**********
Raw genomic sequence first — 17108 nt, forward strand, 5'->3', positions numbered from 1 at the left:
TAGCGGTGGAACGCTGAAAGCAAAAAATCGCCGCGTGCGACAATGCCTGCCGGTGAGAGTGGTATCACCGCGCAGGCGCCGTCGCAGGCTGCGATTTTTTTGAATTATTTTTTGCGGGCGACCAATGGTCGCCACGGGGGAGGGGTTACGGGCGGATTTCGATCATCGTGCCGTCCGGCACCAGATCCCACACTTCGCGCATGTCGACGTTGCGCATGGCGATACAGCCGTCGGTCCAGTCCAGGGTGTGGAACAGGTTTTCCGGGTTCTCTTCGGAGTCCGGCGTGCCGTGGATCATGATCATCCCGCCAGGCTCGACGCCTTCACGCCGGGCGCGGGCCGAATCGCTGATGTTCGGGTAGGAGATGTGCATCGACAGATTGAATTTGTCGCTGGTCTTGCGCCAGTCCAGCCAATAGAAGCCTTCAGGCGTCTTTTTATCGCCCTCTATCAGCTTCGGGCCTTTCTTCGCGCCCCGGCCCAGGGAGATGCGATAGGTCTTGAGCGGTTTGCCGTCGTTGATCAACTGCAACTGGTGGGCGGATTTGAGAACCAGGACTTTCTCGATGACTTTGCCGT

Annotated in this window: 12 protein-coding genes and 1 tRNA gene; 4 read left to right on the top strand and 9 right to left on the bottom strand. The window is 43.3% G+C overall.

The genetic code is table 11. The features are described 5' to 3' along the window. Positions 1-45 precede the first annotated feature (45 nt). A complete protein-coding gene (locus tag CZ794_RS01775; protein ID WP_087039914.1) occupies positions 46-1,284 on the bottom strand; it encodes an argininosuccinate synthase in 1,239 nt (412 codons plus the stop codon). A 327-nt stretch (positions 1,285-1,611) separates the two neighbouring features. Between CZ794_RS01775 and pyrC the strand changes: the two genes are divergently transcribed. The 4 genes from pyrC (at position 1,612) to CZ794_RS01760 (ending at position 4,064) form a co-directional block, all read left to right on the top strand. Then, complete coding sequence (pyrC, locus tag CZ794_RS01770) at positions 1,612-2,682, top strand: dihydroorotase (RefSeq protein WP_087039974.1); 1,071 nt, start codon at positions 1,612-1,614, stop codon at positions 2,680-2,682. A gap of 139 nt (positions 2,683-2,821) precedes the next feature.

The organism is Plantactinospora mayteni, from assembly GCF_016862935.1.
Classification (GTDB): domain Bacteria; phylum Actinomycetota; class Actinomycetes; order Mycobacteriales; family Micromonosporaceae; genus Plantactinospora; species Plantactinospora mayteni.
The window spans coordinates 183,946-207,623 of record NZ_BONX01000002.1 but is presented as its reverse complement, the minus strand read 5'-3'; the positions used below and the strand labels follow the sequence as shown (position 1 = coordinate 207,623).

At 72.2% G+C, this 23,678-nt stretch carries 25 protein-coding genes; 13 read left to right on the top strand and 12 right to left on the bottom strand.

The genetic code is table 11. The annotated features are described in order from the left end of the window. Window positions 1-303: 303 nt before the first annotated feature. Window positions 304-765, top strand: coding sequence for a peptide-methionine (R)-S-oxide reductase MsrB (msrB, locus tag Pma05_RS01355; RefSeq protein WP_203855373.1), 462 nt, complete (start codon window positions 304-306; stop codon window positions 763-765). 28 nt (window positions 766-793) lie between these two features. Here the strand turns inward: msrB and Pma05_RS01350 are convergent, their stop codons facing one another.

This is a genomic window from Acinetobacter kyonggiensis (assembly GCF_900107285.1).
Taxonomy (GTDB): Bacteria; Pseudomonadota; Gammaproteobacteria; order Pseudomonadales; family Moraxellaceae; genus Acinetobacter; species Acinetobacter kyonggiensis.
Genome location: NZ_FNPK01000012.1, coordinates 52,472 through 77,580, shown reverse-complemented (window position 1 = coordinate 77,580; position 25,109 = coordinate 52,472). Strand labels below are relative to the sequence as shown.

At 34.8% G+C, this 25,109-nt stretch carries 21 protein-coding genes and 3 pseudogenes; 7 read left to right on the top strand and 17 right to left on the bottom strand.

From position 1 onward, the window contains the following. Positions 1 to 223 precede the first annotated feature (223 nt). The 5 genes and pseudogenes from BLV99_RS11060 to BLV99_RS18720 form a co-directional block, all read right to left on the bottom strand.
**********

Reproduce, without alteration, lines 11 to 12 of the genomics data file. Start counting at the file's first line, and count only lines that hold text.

Taxonomy (GTDB): Bacteria; Pseudomonadota; Gammaproteobacteria; order Pseudomonadales; family Moraxellaceae; genus Acinetobacter; species Acinetobacter kyonggiensis.
Genome location: NZ_FNPK01000012.1, coordinates 52,472 through 77,580, shown reverse-complemented (window position 1 = coordinate 77,580; position 25,109 = coordinate 52,472). Strand labels below are relative to the sequence as shown.